Posted by: dstieglitz | April 30, 2014

THE END OF MOORE’S LAW

“Innovation separates leaders from followers.”  – Steve Jobs

     Moore’s Law says that the density of transistors on integrated circuits – and therefore computing speed – doubles every two years. But Gordon Moore himself, Intel’s founder and author of the law, warned “It can’t continue forever. At some point we reach fundamental limits.” But that doesn’t mean innovation will slow – quite the contrary. Futurists say innovation in this century will dwarf innovations of the 20th century. Advances in synthetic life forms, exotic materials, connectivity, robotics, data analytics, and energy distribution (for example) will far exceed innovations in computing. Is your organization prepared for innovation on a grand scale? Are you?

     Waves of Innovation. Waves of innovation will create products and services that are as far beyond our imagination as the Internet was beyond Thomas Edison and Alexander Graham Bell’s imagination in 1914. They used innovations in electricity and communications to build industrial giants that changed the way we live and work. Innovation in the 21st century promises a sustainable future that produces more food, energy, and consumer conveniences using progressively fewer resources and with much lower environmental impacts.

    Instincts Drive Innovation. Since the Stone Age, innovation has been driven by man’s basic instincts: survival, fear desire, and competition. Those instincts are still at work today:

  • Survival. The Earth’s population will pass 8 billion by 2020 and 9 billion by 2040. Innovation is essential to provide enough clean air, pure water, food, shelter, and health care.
  • Fear. The omnipresent threat of terrorism and crime will drive innovation in security devices way beyond today’s surveillance cameras, intrusion alarms, and defensive weapons.
  • Desire. The Internet has enlightened everyone to the best things available on the planet – everyone wants the best of everything.
  • Competition. Virtually instantaneous reporting of economic breakthroughs pushes businesses as well as governments to deliver better and cheaper services and products.

Furthermore, rising expectations in developing countries and a growing cadre of senior citizens are a major force in innovation – and both groups have the money to pay for what they want.

    Whole New Industries. Entrepreneurs will apply innovations to create new industries, build new facilities, and provide billions of new jobs – although many of today’s jobs will disappear. Consider the following boutique industries that will blossom from novelties today into widely embraced products and services in the next decade:

  • Pure Water. Next to the air we breath, water is most vital for mankind’s survival. Today’s water supply systems deplete rivers and aquifers. It’s likely that desalting seawater into potable water will become big business – possibly even exceeding today’s fossil fuels industry.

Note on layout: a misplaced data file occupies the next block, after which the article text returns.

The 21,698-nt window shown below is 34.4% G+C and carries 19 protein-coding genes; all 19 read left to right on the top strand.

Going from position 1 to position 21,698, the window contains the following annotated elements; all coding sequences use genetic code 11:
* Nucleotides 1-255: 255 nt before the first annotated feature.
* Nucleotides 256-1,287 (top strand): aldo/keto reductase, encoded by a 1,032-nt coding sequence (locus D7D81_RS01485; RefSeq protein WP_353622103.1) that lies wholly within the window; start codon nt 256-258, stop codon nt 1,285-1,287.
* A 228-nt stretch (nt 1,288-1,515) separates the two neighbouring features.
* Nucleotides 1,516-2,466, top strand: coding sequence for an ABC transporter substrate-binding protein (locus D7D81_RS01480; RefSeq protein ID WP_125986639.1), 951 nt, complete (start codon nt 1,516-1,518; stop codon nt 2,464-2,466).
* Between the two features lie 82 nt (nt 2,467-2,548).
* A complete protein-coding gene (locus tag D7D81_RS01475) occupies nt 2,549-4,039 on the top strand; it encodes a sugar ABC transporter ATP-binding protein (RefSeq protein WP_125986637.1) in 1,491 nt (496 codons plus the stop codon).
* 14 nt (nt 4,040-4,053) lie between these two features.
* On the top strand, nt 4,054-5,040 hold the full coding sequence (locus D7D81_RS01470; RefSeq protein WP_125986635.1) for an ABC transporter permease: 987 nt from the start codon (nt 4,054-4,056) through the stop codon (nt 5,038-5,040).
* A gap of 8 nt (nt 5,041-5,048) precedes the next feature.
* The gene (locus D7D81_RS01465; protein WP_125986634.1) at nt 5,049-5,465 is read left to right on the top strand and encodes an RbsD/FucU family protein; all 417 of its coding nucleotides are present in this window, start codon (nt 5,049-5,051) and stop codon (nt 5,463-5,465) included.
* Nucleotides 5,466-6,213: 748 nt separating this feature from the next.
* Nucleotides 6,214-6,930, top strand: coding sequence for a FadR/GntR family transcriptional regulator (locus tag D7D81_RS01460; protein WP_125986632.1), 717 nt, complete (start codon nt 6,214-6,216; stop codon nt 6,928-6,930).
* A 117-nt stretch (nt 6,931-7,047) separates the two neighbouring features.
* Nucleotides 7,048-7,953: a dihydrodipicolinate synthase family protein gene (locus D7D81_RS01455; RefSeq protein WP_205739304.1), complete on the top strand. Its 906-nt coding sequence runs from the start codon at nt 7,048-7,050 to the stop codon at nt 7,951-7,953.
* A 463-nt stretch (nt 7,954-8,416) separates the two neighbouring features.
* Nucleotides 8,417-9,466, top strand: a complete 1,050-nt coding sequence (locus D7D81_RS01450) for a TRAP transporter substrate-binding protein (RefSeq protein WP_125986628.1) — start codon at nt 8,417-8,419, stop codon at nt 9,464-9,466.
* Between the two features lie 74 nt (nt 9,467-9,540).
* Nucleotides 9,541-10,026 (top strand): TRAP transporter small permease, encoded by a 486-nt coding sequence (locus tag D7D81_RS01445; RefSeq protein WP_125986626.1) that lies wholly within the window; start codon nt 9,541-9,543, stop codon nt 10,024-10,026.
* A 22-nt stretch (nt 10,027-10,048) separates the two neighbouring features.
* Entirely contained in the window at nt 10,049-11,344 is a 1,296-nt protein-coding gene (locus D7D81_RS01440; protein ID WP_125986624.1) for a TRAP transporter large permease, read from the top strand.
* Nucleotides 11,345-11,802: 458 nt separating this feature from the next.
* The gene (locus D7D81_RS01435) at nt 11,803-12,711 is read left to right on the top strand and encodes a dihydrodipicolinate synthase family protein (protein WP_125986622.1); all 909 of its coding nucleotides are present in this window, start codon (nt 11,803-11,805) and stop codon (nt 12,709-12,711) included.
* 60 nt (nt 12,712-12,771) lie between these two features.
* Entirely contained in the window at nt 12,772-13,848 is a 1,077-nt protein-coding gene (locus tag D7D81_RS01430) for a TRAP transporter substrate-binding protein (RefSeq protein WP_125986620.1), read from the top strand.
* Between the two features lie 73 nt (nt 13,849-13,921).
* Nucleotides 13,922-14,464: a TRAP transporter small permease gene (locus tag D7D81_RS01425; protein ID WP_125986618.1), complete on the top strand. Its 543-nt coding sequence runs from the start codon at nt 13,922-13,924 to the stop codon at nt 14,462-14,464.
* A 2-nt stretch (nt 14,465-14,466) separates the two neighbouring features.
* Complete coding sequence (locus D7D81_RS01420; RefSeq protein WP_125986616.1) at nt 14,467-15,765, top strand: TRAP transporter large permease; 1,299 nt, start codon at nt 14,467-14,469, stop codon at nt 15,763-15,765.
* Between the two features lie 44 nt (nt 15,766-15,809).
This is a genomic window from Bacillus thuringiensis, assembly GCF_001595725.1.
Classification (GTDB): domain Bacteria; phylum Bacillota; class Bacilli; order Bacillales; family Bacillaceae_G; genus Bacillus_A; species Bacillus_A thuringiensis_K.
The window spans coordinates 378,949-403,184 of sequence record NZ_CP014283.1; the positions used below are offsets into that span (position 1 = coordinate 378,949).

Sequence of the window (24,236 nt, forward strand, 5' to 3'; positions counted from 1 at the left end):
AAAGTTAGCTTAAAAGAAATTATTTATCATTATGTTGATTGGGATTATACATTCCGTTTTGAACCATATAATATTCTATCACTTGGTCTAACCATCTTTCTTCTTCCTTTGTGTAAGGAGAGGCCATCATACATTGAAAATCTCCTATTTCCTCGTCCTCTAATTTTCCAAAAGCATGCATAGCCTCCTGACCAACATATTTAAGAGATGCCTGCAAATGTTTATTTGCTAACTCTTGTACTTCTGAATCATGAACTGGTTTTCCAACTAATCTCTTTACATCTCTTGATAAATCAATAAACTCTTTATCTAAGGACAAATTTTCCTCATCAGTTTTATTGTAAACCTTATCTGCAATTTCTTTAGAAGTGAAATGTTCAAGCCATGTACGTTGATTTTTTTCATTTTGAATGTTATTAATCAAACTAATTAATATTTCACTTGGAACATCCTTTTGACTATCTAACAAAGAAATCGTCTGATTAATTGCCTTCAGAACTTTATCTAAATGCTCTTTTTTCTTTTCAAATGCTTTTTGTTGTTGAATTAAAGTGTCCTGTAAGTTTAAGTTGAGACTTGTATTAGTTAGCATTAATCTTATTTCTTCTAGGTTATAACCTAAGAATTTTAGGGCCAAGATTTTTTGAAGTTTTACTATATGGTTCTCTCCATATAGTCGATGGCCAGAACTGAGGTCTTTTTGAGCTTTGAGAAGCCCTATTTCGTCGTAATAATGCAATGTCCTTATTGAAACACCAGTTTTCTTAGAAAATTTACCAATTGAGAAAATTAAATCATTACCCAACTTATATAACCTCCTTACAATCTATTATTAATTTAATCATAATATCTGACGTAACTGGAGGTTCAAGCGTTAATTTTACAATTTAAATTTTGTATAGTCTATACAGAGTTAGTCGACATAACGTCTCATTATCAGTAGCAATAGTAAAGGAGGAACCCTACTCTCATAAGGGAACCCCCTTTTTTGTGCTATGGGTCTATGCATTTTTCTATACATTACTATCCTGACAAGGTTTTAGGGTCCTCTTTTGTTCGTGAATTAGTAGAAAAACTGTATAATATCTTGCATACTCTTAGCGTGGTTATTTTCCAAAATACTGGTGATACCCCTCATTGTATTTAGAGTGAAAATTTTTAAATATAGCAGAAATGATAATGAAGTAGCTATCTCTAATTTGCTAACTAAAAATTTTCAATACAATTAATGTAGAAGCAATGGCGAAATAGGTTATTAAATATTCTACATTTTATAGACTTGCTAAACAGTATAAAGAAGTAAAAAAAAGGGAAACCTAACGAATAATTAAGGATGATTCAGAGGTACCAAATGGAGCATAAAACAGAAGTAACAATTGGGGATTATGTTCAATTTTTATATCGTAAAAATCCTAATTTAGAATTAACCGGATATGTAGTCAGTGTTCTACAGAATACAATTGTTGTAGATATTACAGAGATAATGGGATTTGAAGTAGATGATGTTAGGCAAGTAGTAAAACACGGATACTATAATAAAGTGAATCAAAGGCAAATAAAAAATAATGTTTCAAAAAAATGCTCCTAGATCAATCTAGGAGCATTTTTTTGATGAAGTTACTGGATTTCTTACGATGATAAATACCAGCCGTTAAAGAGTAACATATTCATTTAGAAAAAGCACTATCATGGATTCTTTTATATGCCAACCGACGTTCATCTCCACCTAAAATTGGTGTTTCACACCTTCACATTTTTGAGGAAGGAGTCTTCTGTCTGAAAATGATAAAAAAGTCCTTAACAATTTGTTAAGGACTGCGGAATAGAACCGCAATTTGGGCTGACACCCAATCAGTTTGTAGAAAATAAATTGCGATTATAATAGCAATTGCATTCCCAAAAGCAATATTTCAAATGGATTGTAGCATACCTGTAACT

• Food Engineering. Genetic advances, drip irrigation, and other innovations will produce crop varieties that resist freezing and can be irrigated with saltwater, thus converting wastelands into high-yield, sustainable farms.
  • Energy. By the end of the 21st century fossil fuels will be a minor energy source behind wind, solar, ocean tides, geothermal, and other sources we haven’t thought of yet.
  • Driverless Transportation. Highways will be traveled by computer-controlled cars, buses and trucks while humans drive vehicles only for recreation. Robo-taxis will take people to work, supermarkets, malls, supermarkets, and doctors – any place they want to go.
  • Garbage. There will be no such thing as “garbage.” Recycling plants will convert 100% of what we now call waste into reusable materials using innovations akin to alchemy.
  • Connectivity. With sensors imbedded in everything from walls and floors, to appliances and tools, to animals and plants, the “Internet of Things” will disrupt one industry after another and shift economic value from physical goods to tools that collect and analyze data.

The 20th century’s breakthroughs in information processing, automation, and communications will seem primitive in comparison to what lies ahead.

    Challenge of Innovation. If you’re in an industry with rampant innovation (e.g., cyber-space, health care, or energy), your challenge is to create and market products and services that customers may not understand or know they need. And if you’re not in one of those industries, your organization could face extinction. In either case, your continued prosperity in a world of innovation depends on your ability to:

  • Recognize trends and incorporate them into your strategic plans
  • Understand how organizations connect to help each other succeed
  • Question and be open to being questioned about assumptions
  • Engage diverse personality styles to promote innovation
  • Ask probing questions and genuinely listen to the responses
  • Create an environment that fosters collaborative thinking, and
  • Value what others say – especially if their perspective is unique.

Use these methods to create a culture of innovation that gathers, shares, and acts on ideas and knowledge inside your organization and across your industry.

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